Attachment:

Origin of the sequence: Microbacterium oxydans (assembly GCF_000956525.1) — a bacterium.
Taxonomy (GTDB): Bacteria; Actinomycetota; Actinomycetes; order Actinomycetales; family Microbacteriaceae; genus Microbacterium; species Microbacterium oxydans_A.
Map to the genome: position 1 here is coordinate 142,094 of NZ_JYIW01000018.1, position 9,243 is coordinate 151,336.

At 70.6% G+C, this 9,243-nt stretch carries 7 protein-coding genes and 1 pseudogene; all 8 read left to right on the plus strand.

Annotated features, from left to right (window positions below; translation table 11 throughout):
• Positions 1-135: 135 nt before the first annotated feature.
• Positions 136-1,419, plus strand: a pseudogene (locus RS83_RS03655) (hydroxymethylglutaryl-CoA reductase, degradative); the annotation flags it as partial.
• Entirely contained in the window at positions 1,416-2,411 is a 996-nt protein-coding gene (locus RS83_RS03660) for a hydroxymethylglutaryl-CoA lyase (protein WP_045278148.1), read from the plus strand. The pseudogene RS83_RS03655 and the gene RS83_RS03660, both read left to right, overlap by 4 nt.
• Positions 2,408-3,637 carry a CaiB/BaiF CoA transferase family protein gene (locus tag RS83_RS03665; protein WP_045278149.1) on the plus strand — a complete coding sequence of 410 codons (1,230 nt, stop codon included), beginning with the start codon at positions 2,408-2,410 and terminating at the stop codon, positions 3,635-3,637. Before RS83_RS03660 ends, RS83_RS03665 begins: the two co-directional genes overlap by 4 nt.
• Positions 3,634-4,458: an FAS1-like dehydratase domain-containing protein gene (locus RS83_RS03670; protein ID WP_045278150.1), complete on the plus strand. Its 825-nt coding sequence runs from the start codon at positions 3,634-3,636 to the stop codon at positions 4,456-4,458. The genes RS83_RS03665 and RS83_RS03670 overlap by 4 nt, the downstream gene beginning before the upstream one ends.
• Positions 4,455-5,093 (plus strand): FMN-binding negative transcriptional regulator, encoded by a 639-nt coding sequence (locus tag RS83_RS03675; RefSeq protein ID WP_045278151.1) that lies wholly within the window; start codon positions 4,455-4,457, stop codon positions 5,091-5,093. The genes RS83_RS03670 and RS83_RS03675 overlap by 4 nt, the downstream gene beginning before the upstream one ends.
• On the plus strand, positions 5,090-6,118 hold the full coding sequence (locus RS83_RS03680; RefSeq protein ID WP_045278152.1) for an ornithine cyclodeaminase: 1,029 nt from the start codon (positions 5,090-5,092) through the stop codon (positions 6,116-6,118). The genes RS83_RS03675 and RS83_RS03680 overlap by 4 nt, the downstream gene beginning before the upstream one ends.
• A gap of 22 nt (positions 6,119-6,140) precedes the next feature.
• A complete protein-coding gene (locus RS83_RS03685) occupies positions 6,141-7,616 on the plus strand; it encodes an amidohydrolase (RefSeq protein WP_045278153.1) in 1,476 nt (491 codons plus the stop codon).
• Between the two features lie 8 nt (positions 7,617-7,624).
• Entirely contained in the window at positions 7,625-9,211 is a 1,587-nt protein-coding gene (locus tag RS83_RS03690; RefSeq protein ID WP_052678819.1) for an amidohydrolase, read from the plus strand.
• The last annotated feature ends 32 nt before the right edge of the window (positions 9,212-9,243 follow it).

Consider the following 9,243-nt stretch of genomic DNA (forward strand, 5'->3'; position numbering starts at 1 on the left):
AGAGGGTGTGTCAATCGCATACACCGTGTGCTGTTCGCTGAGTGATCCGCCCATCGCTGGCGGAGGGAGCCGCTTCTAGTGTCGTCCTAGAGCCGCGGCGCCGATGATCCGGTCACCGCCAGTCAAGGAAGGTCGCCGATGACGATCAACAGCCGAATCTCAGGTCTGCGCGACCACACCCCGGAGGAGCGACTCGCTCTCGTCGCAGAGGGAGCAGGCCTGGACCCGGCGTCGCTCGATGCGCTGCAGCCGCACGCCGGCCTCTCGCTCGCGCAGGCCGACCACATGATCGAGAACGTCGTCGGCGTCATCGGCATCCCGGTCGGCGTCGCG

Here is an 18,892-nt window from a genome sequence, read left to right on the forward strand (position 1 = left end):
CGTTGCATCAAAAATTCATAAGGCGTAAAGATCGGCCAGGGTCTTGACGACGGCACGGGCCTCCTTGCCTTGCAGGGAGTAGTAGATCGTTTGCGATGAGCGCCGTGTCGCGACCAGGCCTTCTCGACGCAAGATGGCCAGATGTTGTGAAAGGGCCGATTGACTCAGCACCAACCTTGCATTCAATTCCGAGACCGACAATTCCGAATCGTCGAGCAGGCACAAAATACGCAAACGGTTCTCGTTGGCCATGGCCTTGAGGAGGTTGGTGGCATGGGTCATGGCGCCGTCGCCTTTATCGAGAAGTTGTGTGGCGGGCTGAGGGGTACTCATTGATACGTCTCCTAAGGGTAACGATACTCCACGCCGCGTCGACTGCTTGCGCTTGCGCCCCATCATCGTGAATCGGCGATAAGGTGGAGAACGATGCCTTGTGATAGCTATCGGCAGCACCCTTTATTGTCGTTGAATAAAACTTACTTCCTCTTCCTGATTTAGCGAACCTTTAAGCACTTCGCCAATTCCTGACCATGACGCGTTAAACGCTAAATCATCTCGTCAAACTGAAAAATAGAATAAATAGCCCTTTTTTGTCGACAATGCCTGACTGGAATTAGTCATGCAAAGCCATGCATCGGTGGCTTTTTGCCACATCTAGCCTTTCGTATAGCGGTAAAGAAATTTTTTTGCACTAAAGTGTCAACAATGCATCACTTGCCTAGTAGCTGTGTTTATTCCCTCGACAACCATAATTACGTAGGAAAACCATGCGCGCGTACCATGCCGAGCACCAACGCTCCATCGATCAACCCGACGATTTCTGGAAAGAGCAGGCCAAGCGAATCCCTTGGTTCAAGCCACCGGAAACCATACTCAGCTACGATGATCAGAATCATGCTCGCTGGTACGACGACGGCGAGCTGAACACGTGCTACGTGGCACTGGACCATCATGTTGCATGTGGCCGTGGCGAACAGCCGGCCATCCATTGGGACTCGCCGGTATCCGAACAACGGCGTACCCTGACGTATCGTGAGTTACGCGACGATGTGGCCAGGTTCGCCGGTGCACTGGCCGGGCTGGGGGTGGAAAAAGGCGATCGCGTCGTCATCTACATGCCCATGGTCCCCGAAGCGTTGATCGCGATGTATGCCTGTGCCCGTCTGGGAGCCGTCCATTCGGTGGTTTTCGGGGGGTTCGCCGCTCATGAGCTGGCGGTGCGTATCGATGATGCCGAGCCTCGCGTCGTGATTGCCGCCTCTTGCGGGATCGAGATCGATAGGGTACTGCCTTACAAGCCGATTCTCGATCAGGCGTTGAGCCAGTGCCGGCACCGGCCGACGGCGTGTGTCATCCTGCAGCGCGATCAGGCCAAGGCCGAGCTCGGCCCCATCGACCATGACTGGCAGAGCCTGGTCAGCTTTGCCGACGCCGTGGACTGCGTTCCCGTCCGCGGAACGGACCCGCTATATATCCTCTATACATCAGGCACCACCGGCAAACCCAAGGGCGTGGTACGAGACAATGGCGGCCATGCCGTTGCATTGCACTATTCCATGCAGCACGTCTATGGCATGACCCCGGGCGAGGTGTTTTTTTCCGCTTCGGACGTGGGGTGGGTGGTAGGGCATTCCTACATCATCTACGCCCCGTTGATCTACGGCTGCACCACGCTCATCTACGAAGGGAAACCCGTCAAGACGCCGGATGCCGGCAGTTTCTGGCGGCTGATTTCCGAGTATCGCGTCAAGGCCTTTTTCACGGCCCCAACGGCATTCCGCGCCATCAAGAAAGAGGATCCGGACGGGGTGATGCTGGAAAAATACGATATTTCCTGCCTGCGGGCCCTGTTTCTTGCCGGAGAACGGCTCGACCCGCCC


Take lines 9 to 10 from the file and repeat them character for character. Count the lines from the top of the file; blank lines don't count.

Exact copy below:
• Positions 2,408-3,637 carry a CaiB/BaiF CoA transferase family protein gene (locus tag RS83_RS03665; protein WP_045278149.1) on the plus strand — a complete coding sequence of 410 codons (1,230 nt, stop codon included), beginning with the start codon at positions 2,408-2,410 and terminating at the stop codon, positions 3,635-3,637. Before RS83_RS03660 ends, RS83_RS03665 begins: the two co-directional genes overlap by 4 nt.
• Positions 3,634-4,458: an FAS1-like dehydratase domain-containing protein gene (locus RS83_RS03670; protein ID WP_045278150.1), complete on the plus strand. Its 825-nt coding sequence runs from the start codon at positions 3,634-3,636 to the stop codon at positions 4,456-4,458. The genes RS83_RS03665 and RS83_RS03670 overlap by 4 nt, the downstream gene beginning before the upstream one ends.